SUPERMONEY, which participated in the Finovate conference I recently covered, consolidates consumer reviews of financial services. It has added the ability to search for loans that can be used for everything from debt consolidation to a large purchase. The loan comparison process starts with the simple question, “Why do you need a loan?” You then enter the details of the loan you’re seeking, and are presented with a list of potential lenders. One of the questions asked is your credit score; if you don’t know it off the top of your head, you can take a guess.

The data you enter are then matched against a database of potential lenders, which generate offers. You can sort by annual interest rate, monthly payment, and other possibilities. The lenders do a “soft pull” on your creditworthiness, which means rating agencies aren’t notified that you’re considering taking on additional debt. The site also includes reviews of lenders and other financial services companies written by end users.

Next up? An insurance marketplace.

ANOTHER INTRIGUING Finovate entry was MedPut, which is an employee benefit that provides liquidity to cover unplanned medical expenses. Employers are shifting the burden of paying for health-care expenses to employees through high deductible medical plans. MedPut provides 0% financing for health-care expenses so employees don’t have to use credit cards or drain their investment accounts to pay for high-cost procedures. The employer must enable the benefit, and the loan is repaid through payroll deductions.

Like a couple of employee benefits products we’ve seen, MedPut fills a gaping need. Being able to access low-cost cash for medical reasons could increase the use of early-stage care, helping employees use preventive medicine rather than emergency rooms. MedPut offers an alternative to setting up a payment plan with a medical provider, and the firm can also negotiate discounts with the provider on occasion. I wish I’d known about MedPut when I had a knee replacement that required me to pay my entire annual deductible in advance of the surgery.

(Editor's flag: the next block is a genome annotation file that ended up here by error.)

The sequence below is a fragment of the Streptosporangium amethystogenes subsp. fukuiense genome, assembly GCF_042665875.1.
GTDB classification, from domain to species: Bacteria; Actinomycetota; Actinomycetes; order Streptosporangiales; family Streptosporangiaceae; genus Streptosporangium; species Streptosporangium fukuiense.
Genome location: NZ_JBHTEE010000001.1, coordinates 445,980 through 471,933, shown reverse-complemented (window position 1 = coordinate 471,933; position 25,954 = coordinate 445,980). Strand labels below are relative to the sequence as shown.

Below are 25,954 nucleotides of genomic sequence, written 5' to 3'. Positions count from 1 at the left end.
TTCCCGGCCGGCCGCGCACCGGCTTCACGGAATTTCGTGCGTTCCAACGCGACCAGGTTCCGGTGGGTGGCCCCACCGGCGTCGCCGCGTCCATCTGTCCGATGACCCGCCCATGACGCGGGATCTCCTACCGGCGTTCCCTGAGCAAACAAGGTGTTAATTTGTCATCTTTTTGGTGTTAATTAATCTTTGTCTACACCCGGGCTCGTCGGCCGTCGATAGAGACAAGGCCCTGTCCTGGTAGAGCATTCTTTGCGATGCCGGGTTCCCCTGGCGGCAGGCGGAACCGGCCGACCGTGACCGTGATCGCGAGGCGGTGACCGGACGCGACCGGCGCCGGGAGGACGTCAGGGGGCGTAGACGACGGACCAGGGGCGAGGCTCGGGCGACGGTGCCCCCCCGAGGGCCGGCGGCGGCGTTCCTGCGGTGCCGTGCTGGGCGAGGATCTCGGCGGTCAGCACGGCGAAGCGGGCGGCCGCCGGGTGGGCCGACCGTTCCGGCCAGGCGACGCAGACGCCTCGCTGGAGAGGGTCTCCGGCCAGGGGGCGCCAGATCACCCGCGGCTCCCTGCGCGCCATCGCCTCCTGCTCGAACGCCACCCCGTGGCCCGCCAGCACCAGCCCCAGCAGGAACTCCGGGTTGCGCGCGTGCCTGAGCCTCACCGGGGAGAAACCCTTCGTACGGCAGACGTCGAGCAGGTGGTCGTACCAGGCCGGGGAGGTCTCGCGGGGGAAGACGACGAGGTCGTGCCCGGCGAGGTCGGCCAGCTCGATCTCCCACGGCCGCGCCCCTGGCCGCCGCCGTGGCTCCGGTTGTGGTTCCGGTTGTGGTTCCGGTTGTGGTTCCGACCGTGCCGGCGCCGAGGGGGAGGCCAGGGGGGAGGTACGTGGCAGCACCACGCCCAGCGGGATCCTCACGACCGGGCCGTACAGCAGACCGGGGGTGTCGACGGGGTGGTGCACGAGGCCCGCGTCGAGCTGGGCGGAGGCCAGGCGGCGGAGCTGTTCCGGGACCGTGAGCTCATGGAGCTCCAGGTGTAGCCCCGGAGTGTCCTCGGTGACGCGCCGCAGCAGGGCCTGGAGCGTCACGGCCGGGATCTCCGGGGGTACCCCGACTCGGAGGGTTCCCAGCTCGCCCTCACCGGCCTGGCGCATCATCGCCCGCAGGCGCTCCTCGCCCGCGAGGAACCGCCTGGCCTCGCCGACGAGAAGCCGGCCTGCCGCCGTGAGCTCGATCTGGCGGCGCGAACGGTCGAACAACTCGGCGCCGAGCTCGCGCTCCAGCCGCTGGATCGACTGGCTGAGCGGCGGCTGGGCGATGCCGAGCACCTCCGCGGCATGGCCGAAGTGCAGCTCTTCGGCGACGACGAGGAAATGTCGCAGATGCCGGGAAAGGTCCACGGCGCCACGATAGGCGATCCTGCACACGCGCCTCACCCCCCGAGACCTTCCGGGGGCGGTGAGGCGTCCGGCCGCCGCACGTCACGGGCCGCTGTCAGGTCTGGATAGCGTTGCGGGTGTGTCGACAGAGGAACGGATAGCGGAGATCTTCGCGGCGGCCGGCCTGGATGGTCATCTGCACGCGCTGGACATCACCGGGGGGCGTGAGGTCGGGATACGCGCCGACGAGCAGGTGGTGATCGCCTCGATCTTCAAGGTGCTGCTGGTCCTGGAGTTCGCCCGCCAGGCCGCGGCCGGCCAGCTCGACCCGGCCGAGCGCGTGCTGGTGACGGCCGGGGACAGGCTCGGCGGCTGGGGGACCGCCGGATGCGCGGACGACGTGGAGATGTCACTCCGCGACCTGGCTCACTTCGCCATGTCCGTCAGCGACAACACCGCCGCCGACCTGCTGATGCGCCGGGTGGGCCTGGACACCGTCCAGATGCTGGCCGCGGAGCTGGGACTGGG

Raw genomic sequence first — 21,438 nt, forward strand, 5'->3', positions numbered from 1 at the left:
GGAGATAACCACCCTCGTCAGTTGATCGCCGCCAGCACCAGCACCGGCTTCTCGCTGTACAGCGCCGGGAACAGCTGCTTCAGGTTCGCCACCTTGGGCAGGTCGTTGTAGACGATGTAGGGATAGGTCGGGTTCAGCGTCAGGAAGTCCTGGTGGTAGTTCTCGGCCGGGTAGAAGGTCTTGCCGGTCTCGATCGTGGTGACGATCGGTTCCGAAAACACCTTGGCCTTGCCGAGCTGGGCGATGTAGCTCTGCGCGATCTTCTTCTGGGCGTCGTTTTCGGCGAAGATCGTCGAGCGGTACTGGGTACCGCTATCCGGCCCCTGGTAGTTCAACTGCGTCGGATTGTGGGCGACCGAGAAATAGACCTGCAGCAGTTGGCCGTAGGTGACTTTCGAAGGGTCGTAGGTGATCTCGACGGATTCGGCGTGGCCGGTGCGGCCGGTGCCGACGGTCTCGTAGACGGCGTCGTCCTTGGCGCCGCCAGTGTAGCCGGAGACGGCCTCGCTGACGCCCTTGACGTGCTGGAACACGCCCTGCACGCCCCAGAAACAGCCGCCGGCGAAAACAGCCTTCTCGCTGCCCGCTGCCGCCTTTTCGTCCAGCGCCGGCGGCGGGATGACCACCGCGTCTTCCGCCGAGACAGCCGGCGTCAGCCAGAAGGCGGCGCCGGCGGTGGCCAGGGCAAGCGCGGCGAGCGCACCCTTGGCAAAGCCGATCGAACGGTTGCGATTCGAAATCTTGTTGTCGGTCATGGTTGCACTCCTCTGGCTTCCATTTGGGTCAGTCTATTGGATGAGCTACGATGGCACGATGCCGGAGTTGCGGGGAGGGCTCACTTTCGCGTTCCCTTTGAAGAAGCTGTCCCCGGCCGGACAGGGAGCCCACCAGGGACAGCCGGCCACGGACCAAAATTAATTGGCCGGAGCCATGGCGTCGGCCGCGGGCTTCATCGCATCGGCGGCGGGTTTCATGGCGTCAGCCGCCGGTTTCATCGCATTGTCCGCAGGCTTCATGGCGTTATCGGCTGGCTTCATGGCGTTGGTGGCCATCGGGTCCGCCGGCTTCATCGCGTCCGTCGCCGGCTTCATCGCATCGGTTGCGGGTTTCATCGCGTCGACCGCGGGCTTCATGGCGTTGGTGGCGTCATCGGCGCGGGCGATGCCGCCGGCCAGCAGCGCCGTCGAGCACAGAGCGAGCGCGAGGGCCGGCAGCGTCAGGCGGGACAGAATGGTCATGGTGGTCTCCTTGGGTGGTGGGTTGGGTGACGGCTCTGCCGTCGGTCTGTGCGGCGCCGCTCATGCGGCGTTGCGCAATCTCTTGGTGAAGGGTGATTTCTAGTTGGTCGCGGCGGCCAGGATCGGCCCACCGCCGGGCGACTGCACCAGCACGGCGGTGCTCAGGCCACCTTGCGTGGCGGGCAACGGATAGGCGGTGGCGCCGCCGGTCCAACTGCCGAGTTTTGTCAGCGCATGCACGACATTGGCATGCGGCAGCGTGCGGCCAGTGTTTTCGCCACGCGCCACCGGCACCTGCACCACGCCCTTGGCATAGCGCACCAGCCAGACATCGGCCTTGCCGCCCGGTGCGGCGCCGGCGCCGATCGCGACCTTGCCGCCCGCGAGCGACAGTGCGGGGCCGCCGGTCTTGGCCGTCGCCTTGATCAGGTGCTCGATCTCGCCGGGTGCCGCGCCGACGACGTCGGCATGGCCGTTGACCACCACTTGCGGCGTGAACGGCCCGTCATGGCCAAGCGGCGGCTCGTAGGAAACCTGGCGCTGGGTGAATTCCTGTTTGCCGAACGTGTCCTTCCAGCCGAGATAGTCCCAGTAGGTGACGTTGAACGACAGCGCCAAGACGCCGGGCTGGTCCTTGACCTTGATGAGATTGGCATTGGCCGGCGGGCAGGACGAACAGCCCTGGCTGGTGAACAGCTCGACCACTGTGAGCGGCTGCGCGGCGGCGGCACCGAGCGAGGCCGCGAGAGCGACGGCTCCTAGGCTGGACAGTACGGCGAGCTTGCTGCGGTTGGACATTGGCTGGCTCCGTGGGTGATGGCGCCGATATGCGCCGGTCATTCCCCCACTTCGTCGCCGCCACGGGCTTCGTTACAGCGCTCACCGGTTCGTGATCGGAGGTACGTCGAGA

OK, one last Finovate participant. Newchip is an Austin, Texas–based equity crowdfunding platform that integrates social media posts and has the feel of online dating. All interaction is via an iOS app for now, and the sign-up process is quick. After indicating your net worth and annual income, you’re taken to a list of industries and sectors that include advertising, clean tech, dating, social media, and technology, among many others. You are required to connect your phone contacts to the app, as it is social in nature, and when friends of yours join the platform, you’ll be able to share your notes and ratings on potential deals.

Because it’s a mobile app, and is so connected to social media, the publisher assumes it will attract attention from millennial investors. But investing in startups is necessarily a long-term play, so choose carefully.

There are two types of investments active now: startup equity and lending. There will be real estate investments on the platform at a future date. Newchip consolidates deals from several crowdfunding platforms, including GridShare and WeFunder; deals that match your preferences are displayed. Swipe right to save a deal for further perusal, and left to reject it.

Co-founder Ryan Rafols has called Newchip, “Tinder for investing.” Be sure to do your due diligence, though—a bad investment can be much harder to ditch than a bad date. Later this year, Newchip plans to launch a secondary market bulletin-board system so that investors can sell their shares to others.

[“Source-ndtv”]

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Loknath Das